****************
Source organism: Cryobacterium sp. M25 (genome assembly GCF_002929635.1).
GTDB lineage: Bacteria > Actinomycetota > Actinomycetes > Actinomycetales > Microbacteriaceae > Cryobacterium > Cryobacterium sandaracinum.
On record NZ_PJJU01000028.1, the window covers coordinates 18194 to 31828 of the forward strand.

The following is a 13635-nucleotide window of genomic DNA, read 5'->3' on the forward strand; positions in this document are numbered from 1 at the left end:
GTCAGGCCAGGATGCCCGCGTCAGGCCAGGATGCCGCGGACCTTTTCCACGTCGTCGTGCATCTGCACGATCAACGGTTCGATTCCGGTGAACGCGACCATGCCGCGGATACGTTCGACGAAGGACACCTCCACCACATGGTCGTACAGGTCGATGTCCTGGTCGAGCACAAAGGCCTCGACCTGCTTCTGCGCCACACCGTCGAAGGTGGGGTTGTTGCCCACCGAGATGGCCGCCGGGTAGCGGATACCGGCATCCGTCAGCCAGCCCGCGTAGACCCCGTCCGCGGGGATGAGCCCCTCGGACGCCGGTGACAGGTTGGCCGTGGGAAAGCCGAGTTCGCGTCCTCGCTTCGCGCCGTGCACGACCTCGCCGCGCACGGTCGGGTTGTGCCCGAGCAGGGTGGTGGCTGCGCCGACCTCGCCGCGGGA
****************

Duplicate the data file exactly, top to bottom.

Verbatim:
Source organism: Cryobacterium sp. M25 (genome assembly GCF_002929635.1).
GTDB lineage: Bacteria > Actinomycetota > Actinomycetes > Actinomycetales > Microbacteriaceae > Cryobacterium > Cryobacterium sandaracinum.
On record NZ_PJJU01000028.1, the window covers coordinates 18194 to 31828 of the forward strand.

The following is a 13635-nucleotide window of genomic DNA, read 5'->3' on the forward strand; positions in this document are numbered from 1 at the left end:
GTCAGGCCAGGATGCCCGCGTCAGGCCAGGATGCCGCGGACCTTTTCCACGTCGTCGTGCATCTGCACGATCAACGGTTCGATTCCGGTGAACGCGACCATGCCGCGGATACGTTCGACGAAGGACACCTCCACCACATGGTCGTACAGGTCGATGTCCTGGTCGAGCACAAAGGCCTCGACCTGCTTCTGCGCCACACCGTCGAAGGTGGGGTTGTTGCCCACCGAGATGGCCGCCGGGTAGCGGATACCGGCATCCGTCAGCCAGCCCGCGTAGACCCCGTCCGCGGGGATGAGCCCCTCGGACGCCGGTGACAGGTTGGCCGTGGGAAAGCCGAGTTCGCGTCCTCGCTTCGCGCCGTGCACGACCTCGCCGCGCACGGTCGGGTTGTGCCCGAGCAGGGTGGTGGCTGCGCCGACCTCGCCGCGGGA